Jurors scheduled to begin deliberating double homicide case today
Sheriff’s deputies lead Gregory Avery to Washington County Courthouse during his homicide trial.
Mike Jones / Observer-Reporter
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Washington County jurors opted to start afresh this morning with deliberations in the 2009 Washington double homicide case outside Cabaret West after hearing an explanation of the law.
Judge Katherine B. Emery allowed the jurors, who put in a full day Wednesday, to choose to remain at the courthouse or go home before deciding the fate of Gregory Randall Avery, 25, of Washington.
Troy Saunders Jr., 23, of Canton Township, and Marquis Taylor, 24, of Washington, were mortally wounded by gunfire as they left Cabaret West shortly after 2 a.m. Feb. 16, 2009. Taylor was paralyzed and then died four days later at a Pittsburgh hospital.
In addition to first-degree homicide charges, the jury must weigh a conspiracy charge and what credence to give testimony by Avery’s co-defendant, Phillip Whitlock, 31, who was arrested about a week after the crime.
Whitlock implicated Avery last year on the day his homicide trial was scheduled to begin, and Avery was taken into custody. Two days later, Whitlock instead entered a guilty plea to two counts of third-degree murder, conspiracy and aggravated assault on a victim who survived the shooting. Whitlock has not been sentenced, but he came to court this week to testify against Avery as part of his plea bargain.
Whitlock claimed Avery shot Taylor with a .22-caliber handgun, then pursued Saunders as he fled the bar parking lot and shot him once in the back. Taylor, shot eight times, had wounds from both a .22-caliber and a 9 mm weapon. Earlier this week, Whitlock said he and Avery had a “common enemy” in Taylor.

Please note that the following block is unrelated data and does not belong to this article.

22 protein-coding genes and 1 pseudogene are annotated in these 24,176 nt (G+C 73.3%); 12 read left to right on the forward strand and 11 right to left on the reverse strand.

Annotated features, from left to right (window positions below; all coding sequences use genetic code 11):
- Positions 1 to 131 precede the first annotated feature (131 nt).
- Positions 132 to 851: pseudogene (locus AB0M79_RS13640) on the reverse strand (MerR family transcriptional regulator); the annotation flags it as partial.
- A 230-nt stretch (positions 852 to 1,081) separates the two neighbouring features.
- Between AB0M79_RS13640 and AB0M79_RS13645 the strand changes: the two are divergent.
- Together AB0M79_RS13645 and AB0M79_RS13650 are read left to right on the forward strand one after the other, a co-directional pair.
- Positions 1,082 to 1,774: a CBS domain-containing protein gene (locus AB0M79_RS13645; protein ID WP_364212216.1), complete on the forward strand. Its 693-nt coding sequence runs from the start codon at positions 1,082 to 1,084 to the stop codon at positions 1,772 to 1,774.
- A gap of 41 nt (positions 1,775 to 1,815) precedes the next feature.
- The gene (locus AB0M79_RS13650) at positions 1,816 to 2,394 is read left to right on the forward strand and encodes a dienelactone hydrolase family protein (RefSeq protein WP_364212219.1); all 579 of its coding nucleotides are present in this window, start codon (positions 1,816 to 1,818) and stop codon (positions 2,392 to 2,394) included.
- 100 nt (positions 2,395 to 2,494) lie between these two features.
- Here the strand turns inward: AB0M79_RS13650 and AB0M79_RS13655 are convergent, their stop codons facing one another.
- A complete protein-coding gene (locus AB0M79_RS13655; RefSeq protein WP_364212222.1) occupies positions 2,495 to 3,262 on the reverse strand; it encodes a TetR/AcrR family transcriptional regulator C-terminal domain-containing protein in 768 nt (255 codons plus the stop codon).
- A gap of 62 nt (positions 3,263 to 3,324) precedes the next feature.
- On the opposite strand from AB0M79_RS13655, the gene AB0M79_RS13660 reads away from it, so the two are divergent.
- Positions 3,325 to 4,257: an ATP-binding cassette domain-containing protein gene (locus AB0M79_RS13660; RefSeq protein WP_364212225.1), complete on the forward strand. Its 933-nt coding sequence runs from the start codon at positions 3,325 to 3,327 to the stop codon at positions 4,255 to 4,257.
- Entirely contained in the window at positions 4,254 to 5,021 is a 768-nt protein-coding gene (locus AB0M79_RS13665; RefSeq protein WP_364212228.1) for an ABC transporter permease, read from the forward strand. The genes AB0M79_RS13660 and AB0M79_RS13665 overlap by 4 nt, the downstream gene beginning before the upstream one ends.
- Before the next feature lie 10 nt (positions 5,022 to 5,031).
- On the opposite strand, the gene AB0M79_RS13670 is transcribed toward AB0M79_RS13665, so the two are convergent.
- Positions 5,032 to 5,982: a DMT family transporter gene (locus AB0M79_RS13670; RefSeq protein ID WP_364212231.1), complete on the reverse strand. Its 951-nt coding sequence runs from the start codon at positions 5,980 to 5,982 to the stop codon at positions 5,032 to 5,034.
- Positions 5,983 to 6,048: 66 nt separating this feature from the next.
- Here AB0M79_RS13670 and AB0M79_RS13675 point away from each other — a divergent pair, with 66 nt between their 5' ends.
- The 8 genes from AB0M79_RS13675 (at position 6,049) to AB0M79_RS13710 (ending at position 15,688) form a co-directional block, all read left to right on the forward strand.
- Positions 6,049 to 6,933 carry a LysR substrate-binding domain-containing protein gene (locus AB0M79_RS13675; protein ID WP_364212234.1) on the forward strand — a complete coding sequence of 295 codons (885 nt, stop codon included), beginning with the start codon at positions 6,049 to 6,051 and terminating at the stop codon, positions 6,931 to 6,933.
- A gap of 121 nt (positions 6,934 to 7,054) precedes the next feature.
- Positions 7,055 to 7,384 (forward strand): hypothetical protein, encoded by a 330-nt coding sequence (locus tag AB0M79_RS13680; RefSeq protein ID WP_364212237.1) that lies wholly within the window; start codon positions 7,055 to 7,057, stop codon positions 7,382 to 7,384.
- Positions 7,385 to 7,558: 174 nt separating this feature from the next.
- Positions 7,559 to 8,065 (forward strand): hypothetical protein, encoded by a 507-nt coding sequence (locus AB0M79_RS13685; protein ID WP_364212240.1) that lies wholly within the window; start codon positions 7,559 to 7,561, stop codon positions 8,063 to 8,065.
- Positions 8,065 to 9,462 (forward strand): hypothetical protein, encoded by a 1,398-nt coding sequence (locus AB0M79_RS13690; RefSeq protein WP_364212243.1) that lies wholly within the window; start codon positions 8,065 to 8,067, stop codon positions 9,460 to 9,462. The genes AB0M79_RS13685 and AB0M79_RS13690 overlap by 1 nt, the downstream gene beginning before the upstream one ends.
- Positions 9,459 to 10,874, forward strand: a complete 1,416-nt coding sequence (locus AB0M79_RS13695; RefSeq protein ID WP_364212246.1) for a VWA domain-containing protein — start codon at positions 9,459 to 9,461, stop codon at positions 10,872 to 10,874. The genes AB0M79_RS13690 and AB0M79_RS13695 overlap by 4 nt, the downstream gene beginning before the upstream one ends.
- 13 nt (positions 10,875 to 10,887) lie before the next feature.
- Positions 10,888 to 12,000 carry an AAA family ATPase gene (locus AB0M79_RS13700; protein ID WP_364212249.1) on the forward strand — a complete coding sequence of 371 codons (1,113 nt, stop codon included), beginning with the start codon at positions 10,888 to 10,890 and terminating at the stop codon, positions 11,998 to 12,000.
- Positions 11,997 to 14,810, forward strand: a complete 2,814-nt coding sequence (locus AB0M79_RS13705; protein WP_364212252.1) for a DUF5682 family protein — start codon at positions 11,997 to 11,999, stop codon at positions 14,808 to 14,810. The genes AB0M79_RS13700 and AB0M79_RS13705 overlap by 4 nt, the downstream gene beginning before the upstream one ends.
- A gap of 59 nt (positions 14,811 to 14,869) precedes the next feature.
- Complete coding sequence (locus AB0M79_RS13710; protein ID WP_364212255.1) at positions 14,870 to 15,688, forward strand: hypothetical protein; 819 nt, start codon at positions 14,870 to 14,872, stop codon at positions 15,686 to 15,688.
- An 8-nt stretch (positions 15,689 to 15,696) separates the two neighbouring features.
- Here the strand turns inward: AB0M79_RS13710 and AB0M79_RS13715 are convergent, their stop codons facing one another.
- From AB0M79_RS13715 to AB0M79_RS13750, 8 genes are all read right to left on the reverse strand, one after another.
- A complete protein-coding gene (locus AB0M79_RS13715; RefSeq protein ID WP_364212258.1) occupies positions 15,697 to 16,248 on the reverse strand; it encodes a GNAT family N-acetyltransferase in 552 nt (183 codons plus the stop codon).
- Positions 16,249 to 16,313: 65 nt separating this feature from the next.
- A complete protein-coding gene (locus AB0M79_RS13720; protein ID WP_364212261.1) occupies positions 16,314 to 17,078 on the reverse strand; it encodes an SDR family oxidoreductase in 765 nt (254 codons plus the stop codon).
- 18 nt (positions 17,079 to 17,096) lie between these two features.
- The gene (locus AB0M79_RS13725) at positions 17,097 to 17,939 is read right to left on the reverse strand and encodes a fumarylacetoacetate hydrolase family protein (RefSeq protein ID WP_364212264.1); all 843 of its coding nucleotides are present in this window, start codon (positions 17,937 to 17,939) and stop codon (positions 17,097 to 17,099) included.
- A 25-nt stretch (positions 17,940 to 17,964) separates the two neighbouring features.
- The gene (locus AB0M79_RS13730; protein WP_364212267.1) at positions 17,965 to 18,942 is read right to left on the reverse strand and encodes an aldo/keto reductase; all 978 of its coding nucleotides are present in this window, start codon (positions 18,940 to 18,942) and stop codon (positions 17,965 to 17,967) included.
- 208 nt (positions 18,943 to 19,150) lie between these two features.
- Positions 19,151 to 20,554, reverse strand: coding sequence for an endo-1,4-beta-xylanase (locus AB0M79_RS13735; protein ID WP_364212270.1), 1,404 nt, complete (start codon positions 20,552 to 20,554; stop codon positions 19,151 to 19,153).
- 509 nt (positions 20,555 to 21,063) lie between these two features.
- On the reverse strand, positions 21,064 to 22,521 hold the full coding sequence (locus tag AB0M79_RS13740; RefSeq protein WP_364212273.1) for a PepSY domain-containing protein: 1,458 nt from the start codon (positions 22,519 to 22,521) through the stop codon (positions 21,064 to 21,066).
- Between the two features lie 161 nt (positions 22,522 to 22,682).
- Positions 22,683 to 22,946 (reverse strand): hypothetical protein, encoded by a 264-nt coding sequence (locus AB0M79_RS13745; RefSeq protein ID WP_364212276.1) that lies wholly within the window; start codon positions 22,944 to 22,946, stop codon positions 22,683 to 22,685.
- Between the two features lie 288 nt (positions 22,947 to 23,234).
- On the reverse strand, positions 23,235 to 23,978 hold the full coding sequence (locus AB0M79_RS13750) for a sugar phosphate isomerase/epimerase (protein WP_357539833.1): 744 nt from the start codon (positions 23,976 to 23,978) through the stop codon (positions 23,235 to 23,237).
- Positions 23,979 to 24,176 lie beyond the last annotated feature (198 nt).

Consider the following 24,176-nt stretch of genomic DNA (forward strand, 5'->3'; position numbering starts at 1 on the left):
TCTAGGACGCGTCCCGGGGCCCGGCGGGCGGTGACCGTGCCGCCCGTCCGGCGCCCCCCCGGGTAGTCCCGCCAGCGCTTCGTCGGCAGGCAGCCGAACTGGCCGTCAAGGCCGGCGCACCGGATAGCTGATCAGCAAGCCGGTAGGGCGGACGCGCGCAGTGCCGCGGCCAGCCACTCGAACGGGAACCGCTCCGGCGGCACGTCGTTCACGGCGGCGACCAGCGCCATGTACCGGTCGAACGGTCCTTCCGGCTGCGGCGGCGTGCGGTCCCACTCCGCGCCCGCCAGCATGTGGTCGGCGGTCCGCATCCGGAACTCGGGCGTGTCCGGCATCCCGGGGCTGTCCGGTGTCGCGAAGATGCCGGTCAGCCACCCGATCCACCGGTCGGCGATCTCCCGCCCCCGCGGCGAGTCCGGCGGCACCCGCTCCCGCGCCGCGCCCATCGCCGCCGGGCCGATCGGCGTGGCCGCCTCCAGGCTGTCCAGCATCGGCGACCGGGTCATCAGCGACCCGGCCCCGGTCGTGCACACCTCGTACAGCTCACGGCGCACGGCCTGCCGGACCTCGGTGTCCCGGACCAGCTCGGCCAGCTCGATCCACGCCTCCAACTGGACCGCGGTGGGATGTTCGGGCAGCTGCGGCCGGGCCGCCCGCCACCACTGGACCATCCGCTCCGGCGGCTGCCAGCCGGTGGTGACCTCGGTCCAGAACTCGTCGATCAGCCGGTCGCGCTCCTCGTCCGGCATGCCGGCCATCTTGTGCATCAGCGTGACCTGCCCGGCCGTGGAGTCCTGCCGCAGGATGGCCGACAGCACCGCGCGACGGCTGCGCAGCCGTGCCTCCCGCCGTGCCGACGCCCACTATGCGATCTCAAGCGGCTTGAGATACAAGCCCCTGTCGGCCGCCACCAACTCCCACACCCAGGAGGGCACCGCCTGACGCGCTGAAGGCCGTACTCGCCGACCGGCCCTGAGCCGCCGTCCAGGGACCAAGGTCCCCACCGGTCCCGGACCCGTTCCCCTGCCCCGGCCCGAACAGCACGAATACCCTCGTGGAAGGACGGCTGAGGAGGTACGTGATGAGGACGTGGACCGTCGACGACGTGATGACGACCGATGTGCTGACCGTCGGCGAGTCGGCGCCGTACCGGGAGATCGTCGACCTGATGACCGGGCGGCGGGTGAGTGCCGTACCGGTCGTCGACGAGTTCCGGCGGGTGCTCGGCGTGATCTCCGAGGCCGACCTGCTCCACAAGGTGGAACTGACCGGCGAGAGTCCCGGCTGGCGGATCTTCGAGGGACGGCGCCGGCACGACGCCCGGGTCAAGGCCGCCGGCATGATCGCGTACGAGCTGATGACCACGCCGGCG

In a closing argument that lasted nearly 90 minutes, Avery’s Pittsburgh-based attorney, Michael DeRiso, repeatedly called into question Whitlock’s actions and motivation.
“The guy’s a punk. He knows how to work the system,” DeRiso said, calling Whitlock “a one-man crime tsunami. Talk about making a deal with the devil.”
For the jurors, DeRiso played segment after segment of a surveillance video in which Whitlock, but not Avery, appears because “Greg Avery wasn’t there,” DeRiso continued. “For over three years, no one investigates Greg Avery.”
Avery, who invoked his right not to testify at the trial, stood and embraced DeRiso as he returned to his seat at the counsel table at the conclusion of his summation.
DeRiso on Wednesday called Dr. Robert T. Levine of Allegheny County as an expert witness. Levine discussed the angle of bullet holes in a car parked outside the bar relative to the position of the shooter. DeRiso tried to punch holes in Whitlock’s testimony that he fired a 9 mm handgun from the rear of the parked vehicle but never moved to the front of it, and questioned if shell casings had been moved in a crime scene poorly preserved.
First Assistant District Attorney Michael Lucas, who is trying his last case before he’s scheduled to take the oath of office next month as a Washington County judge, told the jury, “It’s an imperfect world” and that the prosecution doesn’t have “the benefit of Monday-morning quarterbacking.”
He reminded jurors that DeRiso’s questions were not testimony and while the defense could raise doubts, this differed from evidence. He noted that while jurors, earlier in the trial, had an opportunity to visit the site of the now-closed Cabaret West, Levine did not avail himself of the same opportunity.
Lucas suggested that Whitlock and Avery planned to ambush Saunders and Taylor, and that part of a conspiracy was to cut off possible exits and that, “Yes, Phillip Whitlock is corrupt. He’s a killer.”
In addition to those who were slain, a third person, Lindsay Jolly, was wounded in the shootings. Jolly testified that Saunders and Whitlock had been in an altercation outside Pickle’s Bar, 796 Ewing St., two nights before the shooting at Cabaret West. Whitlock also testified that he was angry at Taylor over an alleged robbery and assault nearly two months before.
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